ERS develops 21 agricultural commodity export categories, six of which are animal related: 1) beef and veal ($6.1 billion); 2) pork ($6.1 billion); 3) hides and skins ($3.1 billion); 4) other animal products ($3.6 billion); 5) dairy products ($6.7 billion); and 6) poultry products ($6.5 billion). In 2013, those items had an export valuation of $32.1 billion or 29% of the total for all agricultural commodities. In terms of all animal-based products the top state was Iowa, rounding out the top five in order were: Texas, California, Nebraska, and North Carolina.
For 2013, ERS ranked Nebraska as the top beef export state at $949 million, followed closely by Texas. The leading pork export state, by a large margin at nearly $2.0 billion, was Iowa. Two states dominate dairy product exports, California ($1.3 billion) and Wisconsin ($924 million). States in the southeast part of the U.S. have major ties to poultry export markets, with Georgia first ($757 million); followed by North Carolina, Arkansas, and Alabama, each of which exceeded $500 million.
In April, data from the U.S. Department of Commerce showed combined retail sales from foodservice, restaurants, and grocery stores were 4.8% above a year earlier. That was similar to the 5.0% increase posted in March. The April increase is more impressive when compared to two years ago (2013), sales on that basis were up 10.0%. The majority of the April gain came from the foodservice and restaurant category, which was up 8.6% from a year earlier. In contrast, grocery store sales only gained 1.0% year-over-year, which was the smallest increase since March 2014.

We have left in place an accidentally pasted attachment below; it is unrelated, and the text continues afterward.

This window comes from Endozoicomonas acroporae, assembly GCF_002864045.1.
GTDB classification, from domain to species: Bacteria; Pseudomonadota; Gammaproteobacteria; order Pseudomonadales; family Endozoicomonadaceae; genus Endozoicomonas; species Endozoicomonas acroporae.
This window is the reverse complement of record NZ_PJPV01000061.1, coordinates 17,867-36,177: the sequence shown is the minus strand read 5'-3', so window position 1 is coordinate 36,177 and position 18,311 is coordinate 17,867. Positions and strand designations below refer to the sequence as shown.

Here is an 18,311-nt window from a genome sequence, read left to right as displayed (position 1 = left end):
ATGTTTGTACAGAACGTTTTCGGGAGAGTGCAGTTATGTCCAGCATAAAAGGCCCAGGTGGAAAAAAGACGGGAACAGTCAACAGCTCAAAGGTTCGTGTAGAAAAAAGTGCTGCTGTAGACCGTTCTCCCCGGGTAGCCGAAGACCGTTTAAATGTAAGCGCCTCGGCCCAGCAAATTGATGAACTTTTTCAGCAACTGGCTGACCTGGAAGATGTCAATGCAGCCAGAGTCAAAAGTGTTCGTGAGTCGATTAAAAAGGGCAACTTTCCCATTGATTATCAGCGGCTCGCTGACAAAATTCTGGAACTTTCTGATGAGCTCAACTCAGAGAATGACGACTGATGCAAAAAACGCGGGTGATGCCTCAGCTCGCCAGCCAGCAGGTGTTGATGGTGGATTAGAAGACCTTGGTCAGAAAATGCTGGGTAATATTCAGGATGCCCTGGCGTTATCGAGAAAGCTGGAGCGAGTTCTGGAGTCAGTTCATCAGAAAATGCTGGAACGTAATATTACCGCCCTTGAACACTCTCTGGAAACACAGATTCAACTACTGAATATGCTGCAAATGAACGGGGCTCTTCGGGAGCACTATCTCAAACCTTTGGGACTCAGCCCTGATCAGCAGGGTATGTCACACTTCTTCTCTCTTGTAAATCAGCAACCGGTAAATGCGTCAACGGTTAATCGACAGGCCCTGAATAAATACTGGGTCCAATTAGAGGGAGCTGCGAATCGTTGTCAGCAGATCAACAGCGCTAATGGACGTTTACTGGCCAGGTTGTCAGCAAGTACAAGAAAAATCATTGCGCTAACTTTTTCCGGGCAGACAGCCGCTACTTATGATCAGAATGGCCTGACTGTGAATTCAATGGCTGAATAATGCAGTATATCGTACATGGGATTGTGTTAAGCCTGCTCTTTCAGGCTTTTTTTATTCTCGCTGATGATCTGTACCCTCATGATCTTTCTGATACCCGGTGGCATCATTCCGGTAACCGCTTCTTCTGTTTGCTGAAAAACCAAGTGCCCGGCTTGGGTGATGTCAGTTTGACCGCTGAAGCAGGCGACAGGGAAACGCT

Even though food sales remain very strong, the pace of growth has moderated in recent months. During the winter quarter all categories of food sales reported by the government were up 6.0% compared to a year ago, with foodservice/restaurants jumping 9.5% and grocery store sales up 2.8%. In the second quarter of this year, all food sales are projected to have a growth the rate of about 4.5%, which is still good. The pace of payroll expansion in April raises some concerns about how much disposable income will grow in coming months and could significantly moderate the rate of growth in food spending during the balance of this year.
Non-farm payrolls this April increased by 840,000 jobs from the prior month, on a non-seasonally adjusted basis. The comparable number for last April was a 1.16 million job increase and the April 2013 increase was 1.00 million jobs. Average weekly earnings this April were 1.5% higher than a year ago, a slightly smaller increase than in March and down from the 2.3% gain recorded in the winter quarter. Disposable income growth was up 4.1 percent during 2015’s winter quarter, but the April job market trends will likely not support the disposable income gain remain at that level, in fact a likely range for that metric is 2.0% to 3.0%.
Payroll and income trends could translate into consumer spending on food. The current spending trend would indicate, for the balance of this year, a more modest increase in retail sales from foodservice, restaurants, and grocery stores than during the first four months of 2015. Still, growth in foodservice/restaurant spending is expected to continue to outpace that of grocery stores. That spending pattern indicates prices at wholesale levels of meat and poultry items sold by restaurants could benefit compared to items more tied to at home consumption.